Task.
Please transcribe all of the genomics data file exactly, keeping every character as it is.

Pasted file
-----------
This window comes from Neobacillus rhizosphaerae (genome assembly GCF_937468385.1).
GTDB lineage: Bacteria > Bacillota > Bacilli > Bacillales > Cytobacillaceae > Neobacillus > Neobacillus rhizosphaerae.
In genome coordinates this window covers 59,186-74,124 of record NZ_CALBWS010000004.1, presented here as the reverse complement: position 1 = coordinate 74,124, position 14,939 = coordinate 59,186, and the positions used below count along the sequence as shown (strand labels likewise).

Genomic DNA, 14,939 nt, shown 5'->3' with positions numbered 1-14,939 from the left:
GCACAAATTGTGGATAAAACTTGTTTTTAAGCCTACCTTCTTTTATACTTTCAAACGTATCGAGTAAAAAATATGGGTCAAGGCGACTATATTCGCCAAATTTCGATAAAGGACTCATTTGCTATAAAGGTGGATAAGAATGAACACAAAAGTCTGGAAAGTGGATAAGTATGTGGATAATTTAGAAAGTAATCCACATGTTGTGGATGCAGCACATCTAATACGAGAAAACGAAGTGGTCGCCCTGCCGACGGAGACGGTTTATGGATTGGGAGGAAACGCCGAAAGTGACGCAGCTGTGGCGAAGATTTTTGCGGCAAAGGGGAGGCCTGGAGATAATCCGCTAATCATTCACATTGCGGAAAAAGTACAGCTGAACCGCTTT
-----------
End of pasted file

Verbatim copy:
This window comes from Neobacillus rhizosphaerae (genome assembly GCF_937468385.1).
GTDB lineage: Bacteria > Bacillota > Bacilli > Bacillales > Cytobacillaceae > Neobacillus > Neobacillus rhizosphaerae.
In genome coordinates this window covers 59,186-74,124 of record NZ_CALBWS010000004.1, presented here as the reverse complement: position 1 = coordinate 74,124, position 14,939 = coordinate 59,186, and the positions used below count along the sequence as shown (strand labels likewise).

Genomic DNA, 14,939 nt, shown 5'->3' with positions numbered 1-14,939 from the left:
GCACAAATTGTGGATAAAACTTGTTTTTAAGCCTACCTTCTTTTATACTTTCAAACGTATCGAGTAAAAAATATGGGTCAAGGCGACTATATTCGCCAAATTTCGATAAAGGACTCATTTGCTATAAAGGTGGATAAGAATGAACACAAAAGTCTGGAAAGTGGATAAGTATGTGGATAATTTAGAAAGTAATCCACATGTTGTGGATGCAGCACATCTAATACGAGAAAACGAAGTGGTCGCCCTGCCGACGGAGACGGTTTATGGATTGGGAGGAAACGCCGAAAGTGACGCAGCTGTGGCGAAGATTTTTGCGGCAAAGGGGAGGCCTGGAGATAATCCGCTAATCATTCACATTGCGGAAAAAGTACAGCTGAACCGCTTT